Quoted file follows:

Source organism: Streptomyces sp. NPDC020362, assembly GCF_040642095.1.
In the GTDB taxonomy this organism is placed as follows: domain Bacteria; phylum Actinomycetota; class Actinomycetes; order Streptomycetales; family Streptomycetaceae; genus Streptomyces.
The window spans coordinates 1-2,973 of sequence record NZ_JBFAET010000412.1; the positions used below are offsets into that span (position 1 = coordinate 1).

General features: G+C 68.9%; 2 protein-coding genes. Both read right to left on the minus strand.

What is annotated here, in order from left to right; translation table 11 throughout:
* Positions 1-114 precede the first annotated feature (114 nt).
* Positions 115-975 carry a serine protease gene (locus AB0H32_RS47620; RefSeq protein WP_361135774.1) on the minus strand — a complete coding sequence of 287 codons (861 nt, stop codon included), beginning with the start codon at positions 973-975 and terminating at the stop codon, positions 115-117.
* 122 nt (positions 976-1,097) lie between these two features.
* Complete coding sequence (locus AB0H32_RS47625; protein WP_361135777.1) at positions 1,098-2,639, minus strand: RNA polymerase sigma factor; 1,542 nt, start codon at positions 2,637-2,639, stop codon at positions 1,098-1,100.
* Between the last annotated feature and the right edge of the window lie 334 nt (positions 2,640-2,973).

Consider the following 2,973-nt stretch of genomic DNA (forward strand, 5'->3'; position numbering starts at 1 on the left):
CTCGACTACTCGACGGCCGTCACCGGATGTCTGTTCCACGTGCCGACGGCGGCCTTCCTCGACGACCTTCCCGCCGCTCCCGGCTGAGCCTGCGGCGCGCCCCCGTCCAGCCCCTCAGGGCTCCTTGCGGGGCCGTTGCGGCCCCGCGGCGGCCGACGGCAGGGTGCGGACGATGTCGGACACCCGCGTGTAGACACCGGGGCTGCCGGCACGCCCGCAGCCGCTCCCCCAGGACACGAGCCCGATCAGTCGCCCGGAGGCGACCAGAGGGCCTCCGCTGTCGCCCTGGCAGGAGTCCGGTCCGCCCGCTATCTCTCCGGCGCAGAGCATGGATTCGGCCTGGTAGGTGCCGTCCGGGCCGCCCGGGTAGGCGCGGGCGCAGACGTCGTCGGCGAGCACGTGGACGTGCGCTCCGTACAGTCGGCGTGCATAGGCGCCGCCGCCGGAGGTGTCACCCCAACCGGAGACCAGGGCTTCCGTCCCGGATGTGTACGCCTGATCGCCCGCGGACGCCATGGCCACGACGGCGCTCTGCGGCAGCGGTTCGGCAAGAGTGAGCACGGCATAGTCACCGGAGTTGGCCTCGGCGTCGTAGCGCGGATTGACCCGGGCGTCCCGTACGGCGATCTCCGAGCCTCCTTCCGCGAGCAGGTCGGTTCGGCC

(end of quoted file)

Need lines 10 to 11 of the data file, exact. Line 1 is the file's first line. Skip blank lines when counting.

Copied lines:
* Between the last annotated feature and the right edge of the window lie 334 nt (positions 2,640-2,973).

Consider the following 2,973-nt stretch of genomic DNA (forward strand, 5'->3'; position numbering starts at 1 on the left):